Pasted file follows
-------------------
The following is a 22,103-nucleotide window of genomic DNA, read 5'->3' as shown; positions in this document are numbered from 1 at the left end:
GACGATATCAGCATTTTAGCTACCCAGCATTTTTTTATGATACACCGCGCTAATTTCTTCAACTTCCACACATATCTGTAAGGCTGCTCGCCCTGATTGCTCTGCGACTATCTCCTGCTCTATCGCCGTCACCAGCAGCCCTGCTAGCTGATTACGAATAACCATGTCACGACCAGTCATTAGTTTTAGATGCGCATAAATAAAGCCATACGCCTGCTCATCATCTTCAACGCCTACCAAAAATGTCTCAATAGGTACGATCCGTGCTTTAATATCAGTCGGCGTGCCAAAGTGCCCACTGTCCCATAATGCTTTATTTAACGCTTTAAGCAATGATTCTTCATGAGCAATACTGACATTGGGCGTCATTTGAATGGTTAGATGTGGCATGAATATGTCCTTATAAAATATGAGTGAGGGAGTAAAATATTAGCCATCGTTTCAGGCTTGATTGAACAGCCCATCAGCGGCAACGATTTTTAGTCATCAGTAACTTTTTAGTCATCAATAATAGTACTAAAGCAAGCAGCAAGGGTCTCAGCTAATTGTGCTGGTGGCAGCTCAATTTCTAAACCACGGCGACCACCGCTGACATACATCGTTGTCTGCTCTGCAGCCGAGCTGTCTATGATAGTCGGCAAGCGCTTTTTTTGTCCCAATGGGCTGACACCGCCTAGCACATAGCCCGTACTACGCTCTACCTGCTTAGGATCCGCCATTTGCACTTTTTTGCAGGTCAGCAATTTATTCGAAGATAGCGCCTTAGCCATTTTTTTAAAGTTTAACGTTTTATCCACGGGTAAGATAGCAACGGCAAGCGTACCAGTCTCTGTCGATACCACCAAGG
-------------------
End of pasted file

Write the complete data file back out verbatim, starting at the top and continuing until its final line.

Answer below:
The following is a 22,103-nucleotide window of genomic DNA, read 5'->3' as shown; positions in this document are numbered from 1 at the left end:
GACGATATCAGCATTTTAGCTACCCAGCATTTTTTTATGATACACCGCGCTAATTTCTTCAACTTCCACACATATCTGTAAGGCTGCTCGCCCTGATTGCTCTGCGACTATCTCCTGCTCTATCGCCGTCACCAGCAGCCCTGCTAGCTGATTACGAATAACCATGTCACGACCAGTCATTAGTTTTAGATGCGCATAAATAAAGCCATACGCCTGCTCATCATCTTCAACGCCTACCAAAAATGTCTCAATAGGTACGATCCGTGCTTTAATATCAGTCGGCGTGCCAAAGTGCCCACTGTCCCATAATGCTTTATTTAACGCTTTAAGCAATGATTCTTCATGAGCAATACTGACATTGGGCGTCATTTGAATGGTTAGATGTGGCATGAATATGTCCTTATAAAATATGAGTGAGGGAGTAAAATATTAGCCATCGTTTCAGGCTTGATTGAACAGCCCATCAGCGGCAACGATTTTTAGTCATCAGTAACTTTTTAGTCATCAATAATAGTACTAAAGCAAGCAGCAAGGGTCTCAGCTAATTGTGCTGGTGGCAGCTCAATTTCTAAACCACGGCGACCACCGCTGACATACATCGTTGTCTGCTCTGCAGCCGAGCTGTCTATGATAGTCGGCAAGCGCTTTTTTTGTCCCAATGGGCTGACACCGCCTAGCACATAGCCCGTACTACGCTCTACCTGCTTAGGATCCGCCATTTGCACTTTTTTGCAGGTCAGCAATTTATTCGAAGATAGCGCCTTAGCCATTTTTTTAAAGTTTAACGTTTTATCCACGGGTAAGATAGCAACGGCAAGCGTACCAGTCTCTGTCGATACCACCAAGG